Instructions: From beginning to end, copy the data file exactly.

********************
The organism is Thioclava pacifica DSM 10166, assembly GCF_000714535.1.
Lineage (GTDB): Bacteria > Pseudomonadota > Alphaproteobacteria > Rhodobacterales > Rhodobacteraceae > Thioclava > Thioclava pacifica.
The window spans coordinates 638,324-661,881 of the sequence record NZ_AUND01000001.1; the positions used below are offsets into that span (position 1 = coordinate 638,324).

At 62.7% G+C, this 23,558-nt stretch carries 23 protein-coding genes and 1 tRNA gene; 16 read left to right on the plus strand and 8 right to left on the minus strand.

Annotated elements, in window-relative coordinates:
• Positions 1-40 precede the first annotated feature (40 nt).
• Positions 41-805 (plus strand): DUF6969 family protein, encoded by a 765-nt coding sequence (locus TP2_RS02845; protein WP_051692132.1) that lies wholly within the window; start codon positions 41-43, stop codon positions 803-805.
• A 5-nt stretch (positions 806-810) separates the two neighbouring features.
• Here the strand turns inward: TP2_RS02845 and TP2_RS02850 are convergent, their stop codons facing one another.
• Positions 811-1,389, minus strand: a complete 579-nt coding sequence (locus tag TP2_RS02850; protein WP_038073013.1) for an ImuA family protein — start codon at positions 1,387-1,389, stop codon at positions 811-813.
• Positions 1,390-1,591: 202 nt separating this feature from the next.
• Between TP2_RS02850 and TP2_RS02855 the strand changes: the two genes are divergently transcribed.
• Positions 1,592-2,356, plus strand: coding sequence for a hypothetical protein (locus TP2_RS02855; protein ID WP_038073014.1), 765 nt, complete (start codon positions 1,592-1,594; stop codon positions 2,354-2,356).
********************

The organism is Thioclava pacifica DSM 10166, assembly GCF_000714535.1.
Lineage (GTDB): Bacteria > Pseudomonadota > Alphaproteobacteria > Rhodobacterales > Rhodobacteraceae > Thioclava > Thioclava pacifica.
The window spans coordinates 638,324-661,881 of the sequence record NZ_AUND01000001.1; the positions used below are offsets into that span (position 1 = coordinate 638,324).

At 62.7% G+C, this 23,558-nt stretch carries 23 protein-coding genes and 1 tRNA gene; 16 read left to right on the plus strand and 8 right to left on the minus strand.

Annotated elements, in window-relative coordinates:
• Positions 1-40 precede the first annotated feature (40 nt).
• Positions 41-805 (plus strand): DUF6969 family protein, encoded by a 765-nt coding sequence (locus TP2_RS02845; protein WP_051692132.1) that lies wholly within the window; start codon positions 41-43, stop codon positions 803-805.
• A 5-nt stretch (positions 806-810) separates the two neighbouring features.
• Here the strand turns inward: TP2_RS02845 and TP2_RS02850 are convergent, their stop codons facing one another.
• Positions 811-1,389, minus strand: a complete 579-nt coding sequence (locus tag TP2_RS02850; protein WP_038073013.1) for an ImuA family protein — start codon at positions 1,387-1,389, stop codon at positions 811-813.
• Positions 1,390-1,591: 202 nt separating this feature from the next.
• Between TP2_RS02850 and TP2_RS02855 the strand changes: the two genes are divergently transcribed.
• Positions 1,592-2,356, plus strand: coding sequence for a hypothetical protein (locus TP2_RS02855; protein ID WP_038073014.1), 765 nt, complete (start codon positions 1,592-1,594; stop codon positions 2,354-2,356).